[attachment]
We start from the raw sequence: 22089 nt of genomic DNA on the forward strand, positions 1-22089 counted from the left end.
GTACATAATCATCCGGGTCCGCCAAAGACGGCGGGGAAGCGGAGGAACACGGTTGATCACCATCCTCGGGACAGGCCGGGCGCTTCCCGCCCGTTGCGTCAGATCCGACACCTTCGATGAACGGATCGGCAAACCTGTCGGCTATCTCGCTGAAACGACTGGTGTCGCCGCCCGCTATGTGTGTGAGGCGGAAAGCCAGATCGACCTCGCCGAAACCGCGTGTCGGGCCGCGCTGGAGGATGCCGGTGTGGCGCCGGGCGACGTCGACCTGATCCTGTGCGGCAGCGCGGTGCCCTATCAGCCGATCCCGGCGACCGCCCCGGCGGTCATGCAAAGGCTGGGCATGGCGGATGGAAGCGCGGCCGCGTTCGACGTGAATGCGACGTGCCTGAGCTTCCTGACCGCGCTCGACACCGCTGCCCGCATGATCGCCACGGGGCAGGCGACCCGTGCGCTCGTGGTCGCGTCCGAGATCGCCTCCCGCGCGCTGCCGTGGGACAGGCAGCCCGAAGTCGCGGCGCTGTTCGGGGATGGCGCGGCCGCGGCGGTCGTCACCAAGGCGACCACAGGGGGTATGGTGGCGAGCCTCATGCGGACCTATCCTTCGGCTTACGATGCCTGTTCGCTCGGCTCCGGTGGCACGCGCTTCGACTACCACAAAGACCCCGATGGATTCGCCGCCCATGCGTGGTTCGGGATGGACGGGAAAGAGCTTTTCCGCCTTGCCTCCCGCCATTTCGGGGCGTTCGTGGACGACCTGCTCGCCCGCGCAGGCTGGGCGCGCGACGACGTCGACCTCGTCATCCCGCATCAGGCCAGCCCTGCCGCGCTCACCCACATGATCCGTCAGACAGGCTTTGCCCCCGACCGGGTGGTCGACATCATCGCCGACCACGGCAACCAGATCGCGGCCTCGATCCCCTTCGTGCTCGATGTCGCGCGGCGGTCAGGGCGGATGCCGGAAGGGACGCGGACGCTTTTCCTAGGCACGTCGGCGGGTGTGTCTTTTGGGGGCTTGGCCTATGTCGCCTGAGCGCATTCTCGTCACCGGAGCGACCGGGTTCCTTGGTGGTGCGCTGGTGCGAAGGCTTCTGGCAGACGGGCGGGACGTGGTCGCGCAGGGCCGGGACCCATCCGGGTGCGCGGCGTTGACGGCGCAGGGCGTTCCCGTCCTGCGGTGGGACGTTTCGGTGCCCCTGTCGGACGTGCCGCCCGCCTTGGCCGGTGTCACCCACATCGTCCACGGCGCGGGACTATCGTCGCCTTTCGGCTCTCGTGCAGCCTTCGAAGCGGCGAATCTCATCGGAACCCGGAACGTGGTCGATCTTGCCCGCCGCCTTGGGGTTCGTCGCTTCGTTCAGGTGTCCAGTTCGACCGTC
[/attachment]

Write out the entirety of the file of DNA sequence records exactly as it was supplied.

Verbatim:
We start from the raw sequence: 22089 nt of genomic DNA on the forward strand, positions 1-22089 counted from the left end.
GTACATAATCATCCGGGTCCGCCAAAGACGGCGGGGAAGCGGAGGAACACGGTTGATCACCATCCTCGGGACAGGCCGGGCGCTTCCCGCCCGTTGCGTCAGATCCGACACCTTCGATGAACGGATCGGCAAACCTGTCGGCTATCTCGCTGAAACGACTGGTGTCGCCGCCCGCTATGTGTGTGAGGCGGAAAGCCAGATCGACCTCGCCGAAACCGCGTGTCGGGCCGCGCTGGAGGATGCCGGTGTGGCGCCGGGCGACGTCGACCTGATCCTGTGCGGCAGCGCGGTGCCCTATCAGCCGATCCCGGCGACCGCCCCGGCGGTCATGCAAAGGCTGGGCATGGCGGATGGAAGCGCGGCCGCGTTCGACGTGAATGCGACGTGCCTGAGCTTCCTGACCGCGCTCGACACCGCTGCCCGCATGATCGCCACGGGGCAGGCGACCCGTGCGCTCGTGGTCGCGTCCGAGATCGCCTCCCGCGCGCTGCCGTGGGACAGGCAGCCCGAAGTCGCGGCGCTGTTCGGGGATGGCGCGGCCGCGGCGGTCGTCACCAAGGCGACCACAGGGGGTATGGTGGCGAGCCTCATGCGGACCTATCCTTCGGCTTACGATGCCTGTTCGCTCGGCTCCGGTGGCACGCGCTTCGACTACCACAAAGACCCCGATGGATTCGCCGCCCATGCGTGGTTCGGGATGGACGGGAAAGAGCTTTTCCGCCTTGCCTCCCGCCATTTCGGGGCGTTCGTGGACGACCTGCTCGCCCGCGCAGGCTGGGCGCGCGACGACGTCGACCTCGTCATCCCGCATCAGGCCAGCCCTGCCGCGCTCACCCACATGATCCGTCAGACAGGCTTTGCCCCCGACCGGGTGGTCGACATCATCGCCGACCACGGCAACCAGATCGCGGCCTCGATCCCCTTCGTGCTCGATGTCGCGCGGCGGTCAGGGCGGATGCCGGAAGGGACGCGGACGCTTTTCCTAGGCACGTCGGCGGGTGTGTCTTTTGGGGGCTTGGCCTATGTCGCCTGAGCGCATTCTCGTCACCGGAGCGACCGGGTTCCTTGGTGGTGCGCTGGTGCGAAGGCTTCTGGCAGACGGGCGGGACGTGGTCGCGCAGGGCCGGGACCCATCCGGGTGCGCGGCGTTGACGGCGCAGGGCGTTCCCGTCCTGCGGTGGGACGTTTCGGTGCCCCTGTCGGACGTGCCGCCCGCCTTGGCCGGTGTCACCCACATCGTCCACGGCGCGGGACTATCGTCGCCTTTCGGCTCTCGTGCAGCCTTCGAAGCGGCGAATCTCATCGGAACCCGGAACGTGGTCGATCTTGCCCGCCGCCTTGGGGTTCGTCGCTTCGTTCAGGTGTCCAGTTCGACCGTC